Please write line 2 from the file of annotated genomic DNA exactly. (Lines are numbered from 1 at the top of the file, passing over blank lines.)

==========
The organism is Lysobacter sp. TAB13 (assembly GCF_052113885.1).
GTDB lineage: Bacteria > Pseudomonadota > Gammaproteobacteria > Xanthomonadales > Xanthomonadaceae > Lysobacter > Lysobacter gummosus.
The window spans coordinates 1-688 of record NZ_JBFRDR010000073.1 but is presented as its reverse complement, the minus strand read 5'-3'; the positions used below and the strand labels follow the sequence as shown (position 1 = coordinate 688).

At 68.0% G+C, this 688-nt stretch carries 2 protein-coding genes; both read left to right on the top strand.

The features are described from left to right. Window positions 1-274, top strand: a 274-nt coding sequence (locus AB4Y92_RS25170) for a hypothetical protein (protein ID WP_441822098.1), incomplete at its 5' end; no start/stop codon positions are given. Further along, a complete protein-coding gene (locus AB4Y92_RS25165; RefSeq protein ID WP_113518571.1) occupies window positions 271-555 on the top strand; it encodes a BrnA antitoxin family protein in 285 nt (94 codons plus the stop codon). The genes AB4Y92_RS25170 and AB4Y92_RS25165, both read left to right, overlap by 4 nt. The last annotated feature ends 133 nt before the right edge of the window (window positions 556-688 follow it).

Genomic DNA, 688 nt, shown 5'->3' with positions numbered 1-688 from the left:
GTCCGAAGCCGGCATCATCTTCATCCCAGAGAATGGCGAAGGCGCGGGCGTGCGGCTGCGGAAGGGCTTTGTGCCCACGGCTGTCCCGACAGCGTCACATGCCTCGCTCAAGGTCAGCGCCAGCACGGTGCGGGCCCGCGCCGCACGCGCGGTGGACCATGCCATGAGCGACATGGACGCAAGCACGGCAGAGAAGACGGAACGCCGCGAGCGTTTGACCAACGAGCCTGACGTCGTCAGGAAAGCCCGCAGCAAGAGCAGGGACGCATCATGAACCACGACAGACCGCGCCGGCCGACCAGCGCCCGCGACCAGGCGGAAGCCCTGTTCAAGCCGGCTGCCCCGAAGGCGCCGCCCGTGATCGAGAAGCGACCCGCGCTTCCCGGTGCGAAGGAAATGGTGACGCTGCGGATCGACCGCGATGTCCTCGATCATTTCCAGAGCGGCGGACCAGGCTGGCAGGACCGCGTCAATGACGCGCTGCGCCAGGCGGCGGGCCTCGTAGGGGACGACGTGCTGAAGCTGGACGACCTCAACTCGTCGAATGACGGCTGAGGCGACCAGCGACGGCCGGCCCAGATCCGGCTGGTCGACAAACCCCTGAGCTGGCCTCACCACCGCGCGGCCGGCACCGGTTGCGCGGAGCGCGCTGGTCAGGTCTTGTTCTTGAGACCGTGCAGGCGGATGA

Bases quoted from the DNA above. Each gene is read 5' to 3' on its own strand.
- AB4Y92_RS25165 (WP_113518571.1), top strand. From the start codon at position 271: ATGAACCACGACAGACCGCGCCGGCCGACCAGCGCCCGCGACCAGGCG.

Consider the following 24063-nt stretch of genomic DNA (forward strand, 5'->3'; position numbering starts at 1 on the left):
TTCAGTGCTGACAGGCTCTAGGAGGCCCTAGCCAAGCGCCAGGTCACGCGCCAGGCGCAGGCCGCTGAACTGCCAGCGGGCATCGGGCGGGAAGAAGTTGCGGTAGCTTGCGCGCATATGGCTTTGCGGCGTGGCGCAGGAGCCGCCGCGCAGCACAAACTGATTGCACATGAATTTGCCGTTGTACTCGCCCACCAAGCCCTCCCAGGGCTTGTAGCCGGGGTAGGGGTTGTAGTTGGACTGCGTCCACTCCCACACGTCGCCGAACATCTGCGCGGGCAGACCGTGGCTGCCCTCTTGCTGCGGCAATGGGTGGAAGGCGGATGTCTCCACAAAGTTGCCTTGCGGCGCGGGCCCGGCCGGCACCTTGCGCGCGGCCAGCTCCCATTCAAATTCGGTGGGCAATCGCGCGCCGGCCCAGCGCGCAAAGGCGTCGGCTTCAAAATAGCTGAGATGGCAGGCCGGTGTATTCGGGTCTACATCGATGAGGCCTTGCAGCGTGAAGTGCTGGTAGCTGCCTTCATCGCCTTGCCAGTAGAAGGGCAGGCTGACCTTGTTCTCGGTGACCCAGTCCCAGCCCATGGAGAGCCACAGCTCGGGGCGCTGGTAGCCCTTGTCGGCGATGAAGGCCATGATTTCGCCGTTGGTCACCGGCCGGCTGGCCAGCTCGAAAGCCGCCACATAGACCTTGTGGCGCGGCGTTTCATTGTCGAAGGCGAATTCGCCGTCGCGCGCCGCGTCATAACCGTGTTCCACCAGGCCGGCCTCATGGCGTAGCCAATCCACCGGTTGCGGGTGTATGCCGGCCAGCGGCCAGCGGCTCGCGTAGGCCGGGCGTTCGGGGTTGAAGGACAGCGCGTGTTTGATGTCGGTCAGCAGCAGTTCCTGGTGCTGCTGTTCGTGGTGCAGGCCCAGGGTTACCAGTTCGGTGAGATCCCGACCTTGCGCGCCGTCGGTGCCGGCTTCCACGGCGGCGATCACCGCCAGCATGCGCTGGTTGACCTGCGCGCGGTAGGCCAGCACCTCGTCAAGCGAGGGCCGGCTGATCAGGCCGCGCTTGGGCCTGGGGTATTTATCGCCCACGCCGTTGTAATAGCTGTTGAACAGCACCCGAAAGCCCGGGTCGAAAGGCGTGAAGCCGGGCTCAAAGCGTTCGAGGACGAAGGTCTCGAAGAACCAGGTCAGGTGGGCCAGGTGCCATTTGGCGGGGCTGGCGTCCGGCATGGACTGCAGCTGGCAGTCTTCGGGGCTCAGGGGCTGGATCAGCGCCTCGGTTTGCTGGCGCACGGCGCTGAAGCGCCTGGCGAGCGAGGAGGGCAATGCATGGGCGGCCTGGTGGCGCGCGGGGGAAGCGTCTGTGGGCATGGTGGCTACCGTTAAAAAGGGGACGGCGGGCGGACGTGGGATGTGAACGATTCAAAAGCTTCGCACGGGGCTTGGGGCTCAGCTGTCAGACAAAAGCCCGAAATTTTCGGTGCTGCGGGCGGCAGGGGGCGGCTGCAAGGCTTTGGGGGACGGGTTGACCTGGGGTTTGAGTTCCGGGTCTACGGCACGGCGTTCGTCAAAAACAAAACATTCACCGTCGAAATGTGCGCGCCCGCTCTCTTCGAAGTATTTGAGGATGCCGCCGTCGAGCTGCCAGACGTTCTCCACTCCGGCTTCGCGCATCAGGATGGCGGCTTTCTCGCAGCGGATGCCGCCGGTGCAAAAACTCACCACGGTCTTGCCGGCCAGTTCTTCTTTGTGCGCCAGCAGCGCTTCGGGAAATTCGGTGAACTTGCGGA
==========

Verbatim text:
GTDB lineage: Bacteria > Pseudomonadota > Gammaproteobacteria > Xanthomonadales > Xanthomonadaceae > Lysobacter > Lysobacter gummosus.